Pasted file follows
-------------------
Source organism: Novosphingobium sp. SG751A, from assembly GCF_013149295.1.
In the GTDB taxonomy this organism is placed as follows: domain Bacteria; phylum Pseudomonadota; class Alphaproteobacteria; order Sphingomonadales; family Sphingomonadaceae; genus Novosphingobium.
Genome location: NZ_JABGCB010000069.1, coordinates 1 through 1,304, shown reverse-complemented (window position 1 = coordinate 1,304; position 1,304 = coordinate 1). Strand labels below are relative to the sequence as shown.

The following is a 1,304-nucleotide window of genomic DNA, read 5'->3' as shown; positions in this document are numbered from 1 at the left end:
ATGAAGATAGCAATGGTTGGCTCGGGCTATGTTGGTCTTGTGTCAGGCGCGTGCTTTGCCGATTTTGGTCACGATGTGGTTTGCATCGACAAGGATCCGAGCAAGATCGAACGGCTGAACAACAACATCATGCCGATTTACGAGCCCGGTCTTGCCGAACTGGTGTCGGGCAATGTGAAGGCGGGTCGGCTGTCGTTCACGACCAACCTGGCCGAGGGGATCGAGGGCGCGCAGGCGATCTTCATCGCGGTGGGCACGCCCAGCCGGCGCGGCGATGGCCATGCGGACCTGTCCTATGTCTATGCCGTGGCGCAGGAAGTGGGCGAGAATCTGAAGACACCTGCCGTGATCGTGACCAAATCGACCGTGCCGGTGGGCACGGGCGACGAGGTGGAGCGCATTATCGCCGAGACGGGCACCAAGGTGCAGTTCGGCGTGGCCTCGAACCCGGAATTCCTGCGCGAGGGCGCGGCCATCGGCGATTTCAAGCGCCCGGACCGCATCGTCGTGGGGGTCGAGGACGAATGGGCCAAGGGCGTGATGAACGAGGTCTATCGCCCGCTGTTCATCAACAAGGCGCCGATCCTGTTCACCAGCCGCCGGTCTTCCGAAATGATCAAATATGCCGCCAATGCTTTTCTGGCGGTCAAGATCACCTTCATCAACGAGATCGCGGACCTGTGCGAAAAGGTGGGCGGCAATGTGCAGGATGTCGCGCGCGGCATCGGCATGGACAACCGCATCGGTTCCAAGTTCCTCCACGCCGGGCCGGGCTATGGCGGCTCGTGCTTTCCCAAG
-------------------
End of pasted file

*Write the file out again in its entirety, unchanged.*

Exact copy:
Source organism: Novosphingobium sp. SG751A, from assembly GCF_013149295.1.
In the GTDB taxonomy this organism is placed as follows: domain Bacteria; phylum Pseudomonadota; class Alphaproteobacteria; order Sphingomonadales; family Sphingomonadaceae; genus Novosphingobium.
Genome location: NZ_JABGCB010000069.1, coordinates 1 through 1,304, shown reverse-complemented (window position 1 = coordinate 1,304; position 1,304 = coordinate 1). Strand labels below are relative to the sequence as shown.

The following is a 1,304-nucleotide window of genomic DNA, read 5'->3' as shown; positions in this document are numbered from 1 at the left end:
ATGAAGATAGCAATGGTTGGCTCGGGCTATGTTGGTCTTGTGTCAGGCGCGTGCTTTGCCGATTTTGGTCACGATGTGGTTTGCATCGACAAGGATCCGAGCAAGATCGAACGGCTGAACAACAACATCATGCCGATTTACGAGCCCGGTCTTGCCGAACTGGTGTCGGGCAATGTGAAGGCGGGTCGGCTGTCGTTCACGACCAACCTGGCCGAGGGGATCGAGGGCGCGCAGGCGATCTTCATCGCGGTGGGCACGCCCAGCCGGCGCGGCGATGGCCATGCGGACCTGTCCTATGTCTATGCCGTGGCGCAGGAAGTGGGCGAGAATCTGAAGACACCTGCCGTGATCGTGACCAAATCGACCGTGCCGGTGGGCACGGGCGACGAGGTGGAGCGCATTATCGCCGAGACGGGCACCAAGGTGCAGTTCGGCGTGGCCTCGAACCCGGAATTCCTGCGCGAGGGCGCGGCCATCGGCGATTTCAAGCGCCCGGACCGCATCGTCGTGGGGGTCGAGGACGAATGGGCCAAGGGCGTGATGAACGAGGTCTATCGCCCGCTGTTCATCAACAAGGCGCCGATCCTGTTCACCAGCCGCCGGTCTTCCGAAATGATCAAATATGCCGCCAATGCTTTTCTGGCGGTCAAGATCACCTTCATCAACGAGATCGCGGACCTGTGCGAAAAGGTGGGCGGCAATGTGCAGGATGTCGCGCGCGGCATCGGCATGGACAACCGCATCGGTTCCAAGTTCCTCCACGCCGGGCCGGGCTATGGCGGCTCGTGCTTTCCCAAG